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Transformer question

Discussion in 'Amps and Cabs [BG]' started by lexington125, Apr 2, 2015.

  1. lexington125


    Sep 11, 2013
    hollywood, baby......
    someday I will find 4 or 5 other guys who want to play the blues the way it was played before it became all about guitar heroics
    Looking at simple tube bass amp schematics and I came across the old Fender MusicMaster combo. In addition to the usual power transformer and output transformer, there is a 3rd transformer on the schematic, but it is NOT a filter choke. It is labelled as "audio transformer" and it is located between the preamp 12AX7 and the pair of 6v6 output tubes. What the heck is this and why have I never seen anything simiilar?
    here's the Musicmaster schematic -
  2. RoadRanger

    RoadRanger Supporting Member

    Feb 18, 2004
    NE CT
    Most amps use a direct coupled (AKA phase splitter) driver stage to the outputs instead of that transformer you see. No big advantage one way or the other...
  3. The output stage is what's called push pull. While one output tube is driving positive the other is tending negative. The tubes require two drive signals that are 180 degrees apart. This is normally provided by a tube stage named the Phase Splitter. I older amps this function is performed by a transformer as in this case.

    The advantage of a transformer is the drive signals are of a much lower impedance than that of a tube stage.
  4. lexington125


    Sep 11, 2013
    hollywood, baby......
    someday I will find 4 or 5 other guys who want to play the blues the way it was played before it became all about guitar heroics
    OK, thanks - I now understand its purpose, as an alternative to the usual phase splitter / inverter. (for comparison, the Musicmaster uses the transformer, while in my recently purchased Bassman 135, there is a 12AT7 instead of the transformer.) Good.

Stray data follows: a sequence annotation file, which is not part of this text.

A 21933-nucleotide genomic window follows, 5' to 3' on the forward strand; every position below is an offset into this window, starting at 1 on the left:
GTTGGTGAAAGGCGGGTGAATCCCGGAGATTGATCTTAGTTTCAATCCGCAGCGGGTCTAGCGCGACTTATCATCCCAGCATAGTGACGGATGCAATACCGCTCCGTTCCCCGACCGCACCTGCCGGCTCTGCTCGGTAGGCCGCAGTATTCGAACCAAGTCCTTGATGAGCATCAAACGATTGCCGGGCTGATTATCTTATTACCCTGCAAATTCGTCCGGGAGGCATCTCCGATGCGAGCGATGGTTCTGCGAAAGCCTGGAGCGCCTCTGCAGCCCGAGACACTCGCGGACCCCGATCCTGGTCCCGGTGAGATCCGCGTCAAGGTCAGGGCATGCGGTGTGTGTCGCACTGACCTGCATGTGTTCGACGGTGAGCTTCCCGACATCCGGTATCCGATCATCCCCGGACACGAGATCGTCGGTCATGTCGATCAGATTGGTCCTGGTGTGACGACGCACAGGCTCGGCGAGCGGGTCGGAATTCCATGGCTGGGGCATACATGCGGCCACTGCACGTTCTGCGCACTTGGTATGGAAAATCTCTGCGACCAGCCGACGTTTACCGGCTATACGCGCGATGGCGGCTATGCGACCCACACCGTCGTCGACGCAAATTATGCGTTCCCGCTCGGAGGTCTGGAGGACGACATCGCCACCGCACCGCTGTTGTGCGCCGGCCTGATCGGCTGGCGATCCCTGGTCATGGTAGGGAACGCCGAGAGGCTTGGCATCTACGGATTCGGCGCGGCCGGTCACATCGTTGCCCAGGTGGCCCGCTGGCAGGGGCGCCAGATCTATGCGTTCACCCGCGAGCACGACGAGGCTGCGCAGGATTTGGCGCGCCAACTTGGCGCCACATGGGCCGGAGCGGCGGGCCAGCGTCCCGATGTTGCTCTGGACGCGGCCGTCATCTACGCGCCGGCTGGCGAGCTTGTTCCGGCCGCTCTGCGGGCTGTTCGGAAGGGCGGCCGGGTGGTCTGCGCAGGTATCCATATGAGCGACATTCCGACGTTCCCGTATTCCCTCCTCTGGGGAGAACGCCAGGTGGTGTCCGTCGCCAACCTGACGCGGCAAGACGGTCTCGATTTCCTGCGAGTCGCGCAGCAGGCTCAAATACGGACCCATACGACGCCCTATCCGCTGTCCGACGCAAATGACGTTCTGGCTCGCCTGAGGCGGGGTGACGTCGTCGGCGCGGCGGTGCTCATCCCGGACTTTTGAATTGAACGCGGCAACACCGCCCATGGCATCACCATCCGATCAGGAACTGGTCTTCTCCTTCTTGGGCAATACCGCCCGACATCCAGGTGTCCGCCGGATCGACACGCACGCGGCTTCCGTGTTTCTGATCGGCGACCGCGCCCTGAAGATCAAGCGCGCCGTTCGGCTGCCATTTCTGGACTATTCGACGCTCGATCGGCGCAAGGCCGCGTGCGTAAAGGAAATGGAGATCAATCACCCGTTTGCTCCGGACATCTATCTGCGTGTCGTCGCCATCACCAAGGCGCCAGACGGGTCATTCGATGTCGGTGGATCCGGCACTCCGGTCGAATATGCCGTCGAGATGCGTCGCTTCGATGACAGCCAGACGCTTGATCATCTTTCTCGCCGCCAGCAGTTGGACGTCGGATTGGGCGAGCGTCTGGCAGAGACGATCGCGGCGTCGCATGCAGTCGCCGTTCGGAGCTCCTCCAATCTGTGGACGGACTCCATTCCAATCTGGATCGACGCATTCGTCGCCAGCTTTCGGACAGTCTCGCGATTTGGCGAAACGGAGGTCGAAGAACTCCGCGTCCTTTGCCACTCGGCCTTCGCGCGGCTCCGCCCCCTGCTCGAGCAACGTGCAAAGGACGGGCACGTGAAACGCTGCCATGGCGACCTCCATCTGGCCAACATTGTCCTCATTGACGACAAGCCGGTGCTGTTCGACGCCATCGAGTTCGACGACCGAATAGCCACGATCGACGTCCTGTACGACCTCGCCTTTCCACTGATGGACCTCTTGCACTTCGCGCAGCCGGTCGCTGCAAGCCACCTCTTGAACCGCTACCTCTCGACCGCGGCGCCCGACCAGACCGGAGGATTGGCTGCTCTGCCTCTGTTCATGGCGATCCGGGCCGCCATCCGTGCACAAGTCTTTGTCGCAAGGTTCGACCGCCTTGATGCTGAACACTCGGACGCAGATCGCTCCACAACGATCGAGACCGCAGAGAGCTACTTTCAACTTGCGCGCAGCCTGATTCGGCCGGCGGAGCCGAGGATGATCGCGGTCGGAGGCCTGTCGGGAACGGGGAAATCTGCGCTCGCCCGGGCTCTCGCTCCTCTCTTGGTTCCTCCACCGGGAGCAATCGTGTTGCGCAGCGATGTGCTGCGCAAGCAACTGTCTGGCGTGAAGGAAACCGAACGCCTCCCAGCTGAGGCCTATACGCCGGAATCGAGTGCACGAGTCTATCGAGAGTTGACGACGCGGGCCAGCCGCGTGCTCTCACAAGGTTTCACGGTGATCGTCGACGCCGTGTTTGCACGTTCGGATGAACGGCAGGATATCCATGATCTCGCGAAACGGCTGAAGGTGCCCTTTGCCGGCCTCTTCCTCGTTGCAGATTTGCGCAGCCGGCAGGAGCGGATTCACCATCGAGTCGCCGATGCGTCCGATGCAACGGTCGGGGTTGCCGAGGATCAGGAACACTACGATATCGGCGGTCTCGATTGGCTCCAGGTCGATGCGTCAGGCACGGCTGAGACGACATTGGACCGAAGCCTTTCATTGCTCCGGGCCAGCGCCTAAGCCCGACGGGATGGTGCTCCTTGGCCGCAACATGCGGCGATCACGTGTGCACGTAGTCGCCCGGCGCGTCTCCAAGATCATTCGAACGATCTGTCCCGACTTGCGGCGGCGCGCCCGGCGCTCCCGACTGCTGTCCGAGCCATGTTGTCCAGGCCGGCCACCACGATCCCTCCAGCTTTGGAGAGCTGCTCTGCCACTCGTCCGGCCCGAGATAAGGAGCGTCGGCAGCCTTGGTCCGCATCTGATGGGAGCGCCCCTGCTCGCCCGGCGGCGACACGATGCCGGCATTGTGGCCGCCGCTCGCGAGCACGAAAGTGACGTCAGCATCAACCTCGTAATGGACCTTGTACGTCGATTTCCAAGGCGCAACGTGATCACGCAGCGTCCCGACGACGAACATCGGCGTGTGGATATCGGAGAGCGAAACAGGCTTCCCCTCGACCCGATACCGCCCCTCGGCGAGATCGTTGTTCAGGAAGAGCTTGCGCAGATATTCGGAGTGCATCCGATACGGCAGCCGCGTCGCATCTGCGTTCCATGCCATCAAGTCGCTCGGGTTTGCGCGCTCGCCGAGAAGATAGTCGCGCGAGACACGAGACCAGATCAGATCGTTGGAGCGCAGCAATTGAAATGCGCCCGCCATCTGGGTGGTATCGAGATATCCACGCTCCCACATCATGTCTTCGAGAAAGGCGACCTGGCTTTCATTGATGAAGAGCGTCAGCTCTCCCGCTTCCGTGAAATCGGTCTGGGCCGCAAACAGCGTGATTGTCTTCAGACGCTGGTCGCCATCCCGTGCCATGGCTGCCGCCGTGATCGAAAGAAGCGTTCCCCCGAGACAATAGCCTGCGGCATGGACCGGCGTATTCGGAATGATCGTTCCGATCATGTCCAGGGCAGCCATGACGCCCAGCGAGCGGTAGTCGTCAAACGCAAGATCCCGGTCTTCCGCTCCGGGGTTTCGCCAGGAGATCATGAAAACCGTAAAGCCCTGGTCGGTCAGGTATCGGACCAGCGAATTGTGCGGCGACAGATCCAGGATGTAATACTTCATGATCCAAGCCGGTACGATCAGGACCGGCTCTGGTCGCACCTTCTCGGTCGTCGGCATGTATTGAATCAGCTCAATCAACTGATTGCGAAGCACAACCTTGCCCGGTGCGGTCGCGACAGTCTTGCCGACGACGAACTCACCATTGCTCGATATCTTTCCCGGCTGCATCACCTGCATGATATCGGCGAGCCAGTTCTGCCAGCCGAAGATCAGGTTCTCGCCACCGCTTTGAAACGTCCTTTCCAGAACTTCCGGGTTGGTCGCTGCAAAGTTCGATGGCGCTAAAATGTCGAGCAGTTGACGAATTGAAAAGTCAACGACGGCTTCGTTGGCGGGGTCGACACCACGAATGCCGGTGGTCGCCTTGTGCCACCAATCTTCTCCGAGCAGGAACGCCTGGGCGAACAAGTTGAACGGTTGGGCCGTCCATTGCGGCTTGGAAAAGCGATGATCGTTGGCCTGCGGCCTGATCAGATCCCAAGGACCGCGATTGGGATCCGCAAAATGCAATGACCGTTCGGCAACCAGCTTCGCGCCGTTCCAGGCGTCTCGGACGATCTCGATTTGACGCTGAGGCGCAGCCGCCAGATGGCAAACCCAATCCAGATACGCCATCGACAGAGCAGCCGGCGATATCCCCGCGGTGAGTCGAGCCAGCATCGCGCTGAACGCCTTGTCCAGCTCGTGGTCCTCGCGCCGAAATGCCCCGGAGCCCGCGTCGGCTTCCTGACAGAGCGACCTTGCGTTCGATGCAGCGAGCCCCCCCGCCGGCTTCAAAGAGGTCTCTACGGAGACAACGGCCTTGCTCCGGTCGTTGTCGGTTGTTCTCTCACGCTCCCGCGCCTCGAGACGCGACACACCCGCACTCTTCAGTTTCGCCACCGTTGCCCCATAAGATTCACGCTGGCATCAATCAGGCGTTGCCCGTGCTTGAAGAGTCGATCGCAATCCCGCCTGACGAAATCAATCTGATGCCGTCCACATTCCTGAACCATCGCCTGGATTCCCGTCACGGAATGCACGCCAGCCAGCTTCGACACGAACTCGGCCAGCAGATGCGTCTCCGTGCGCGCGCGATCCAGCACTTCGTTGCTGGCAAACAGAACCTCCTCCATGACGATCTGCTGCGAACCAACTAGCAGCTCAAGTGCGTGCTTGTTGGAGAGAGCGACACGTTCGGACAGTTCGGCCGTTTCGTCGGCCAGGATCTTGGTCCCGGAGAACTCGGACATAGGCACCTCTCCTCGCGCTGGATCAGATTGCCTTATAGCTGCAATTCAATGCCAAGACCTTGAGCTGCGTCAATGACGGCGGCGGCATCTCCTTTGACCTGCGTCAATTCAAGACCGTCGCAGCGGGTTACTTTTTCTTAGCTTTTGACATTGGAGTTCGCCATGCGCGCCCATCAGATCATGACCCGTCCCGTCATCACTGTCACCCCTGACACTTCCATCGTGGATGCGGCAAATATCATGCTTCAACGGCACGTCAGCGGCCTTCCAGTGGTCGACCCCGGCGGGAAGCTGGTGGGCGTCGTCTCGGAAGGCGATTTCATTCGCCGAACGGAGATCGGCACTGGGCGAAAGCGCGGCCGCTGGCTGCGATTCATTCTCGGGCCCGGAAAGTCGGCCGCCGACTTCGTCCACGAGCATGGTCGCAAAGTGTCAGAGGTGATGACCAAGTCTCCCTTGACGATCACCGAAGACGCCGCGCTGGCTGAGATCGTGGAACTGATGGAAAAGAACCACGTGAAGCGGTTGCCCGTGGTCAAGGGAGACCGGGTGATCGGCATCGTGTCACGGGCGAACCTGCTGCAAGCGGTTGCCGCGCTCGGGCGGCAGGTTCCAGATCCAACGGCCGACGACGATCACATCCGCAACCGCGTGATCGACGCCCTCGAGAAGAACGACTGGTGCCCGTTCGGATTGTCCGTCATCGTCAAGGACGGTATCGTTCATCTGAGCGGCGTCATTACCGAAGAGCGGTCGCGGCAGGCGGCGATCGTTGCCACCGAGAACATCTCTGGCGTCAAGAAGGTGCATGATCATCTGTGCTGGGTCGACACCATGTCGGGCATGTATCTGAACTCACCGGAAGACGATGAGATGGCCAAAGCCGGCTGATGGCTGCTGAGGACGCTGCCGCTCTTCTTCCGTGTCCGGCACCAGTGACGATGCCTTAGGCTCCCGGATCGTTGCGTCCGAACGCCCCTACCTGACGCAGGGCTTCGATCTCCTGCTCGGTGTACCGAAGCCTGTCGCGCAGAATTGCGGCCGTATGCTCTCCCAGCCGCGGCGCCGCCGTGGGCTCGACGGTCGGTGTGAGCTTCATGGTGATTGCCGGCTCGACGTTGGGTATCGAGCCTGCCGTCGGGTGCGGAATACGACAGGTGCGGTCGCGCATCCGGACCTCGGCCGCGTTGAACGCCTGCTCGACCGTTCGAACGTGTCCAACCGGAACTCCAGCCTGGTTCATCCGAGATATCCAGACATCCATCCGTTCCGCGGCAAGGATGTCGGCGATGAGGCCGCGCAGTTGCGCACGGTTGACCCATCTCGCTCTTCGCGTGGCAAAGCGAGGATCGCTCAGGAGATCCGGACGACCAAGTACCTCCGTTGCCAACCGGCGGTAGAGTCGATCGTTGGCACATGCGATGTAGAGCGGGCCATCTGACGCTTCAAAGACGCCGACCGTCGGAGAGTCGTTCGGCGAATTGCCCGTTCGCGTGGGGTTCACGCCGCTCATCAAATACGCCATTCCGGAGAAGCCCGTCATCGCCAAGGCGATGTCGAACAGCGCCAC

But I've been looking at (and not necessarily comprehending) amp schematics for a long time, and I can't remember running across the use of a transformer in this location, at least not in any amps I am familiar with. Is this a design feature more common in hifi or other systems? Or was it used in lots of guitar amp designs, just not any I am familiar with?
  5. It was more common in transmitters and very powerful fixed bias amps. Using a bunch of KT88s it enabled the control grids to see almost zero ohms to ground which aided in stability.

    It was also used in many earlier SS amps until the technology matured.
  6. beans-on-toast

    beans-on-toast Supporting Member

    Aug 7, 2008
    It is called an interstage transformer. They were quite common in early audio tube amps. Juke boxes had them, they are found in hammond organs. Below is a demo.

    Last edited: Apr 2, 2015
  7. agedhorse

    agedhorse Supporting Member Commercial User

    Feb 12, 2006
    Davis, CA (USA)
    Development Engineer-Mesa, Product Support-Genz Benz
    Transformer drive has several distinct advantages as well as a couple of disadvantages.

    First the advantages... lower drive impedance (due to the transform ratio), "perfect" phase inversion, doesn't drift with age (or defects) like tubes do, and 100% galvanic isolation across the transformer.

    Now the disadvantages... low frequency phase shift MUST be minimzed within the design for any amp with global feedback and sufficient LF gain or the amp can motorboat (LF oscillation), potential pick-up of noise or stray signal depending on location and orientation, and higher cost.

    I designed 2 (commercial product) tube guitar amps using a driver transformer, it's a very slick way to drive output tubes IMO.
  8. beans-on-toast

    beans-on-toast Supporting Member

    Aug 7, 2008
    The Stancor A53-C works in Fender and Gibson amps that use a transformer for the PI. Page 7 section g in the catalog below. They sell an equivalent at Antique Electronics: AES Interstage Transformers that works in these amps. The Hammond transformers that they list come with specs.

    You gotta smile when you see the clean inverted signal in that video.

    Attached Files:

    Last edited: Apr 3, 2015
  9. wcriley


    Apr 5, 2010
    Western PA
    Yep. I have an old (early 70s?) Carvin SS bass amp that uses an Xformer before the output devices.
  10. The first version of the SS Sunn Concert Bass also used transformer coupling (going from memory).

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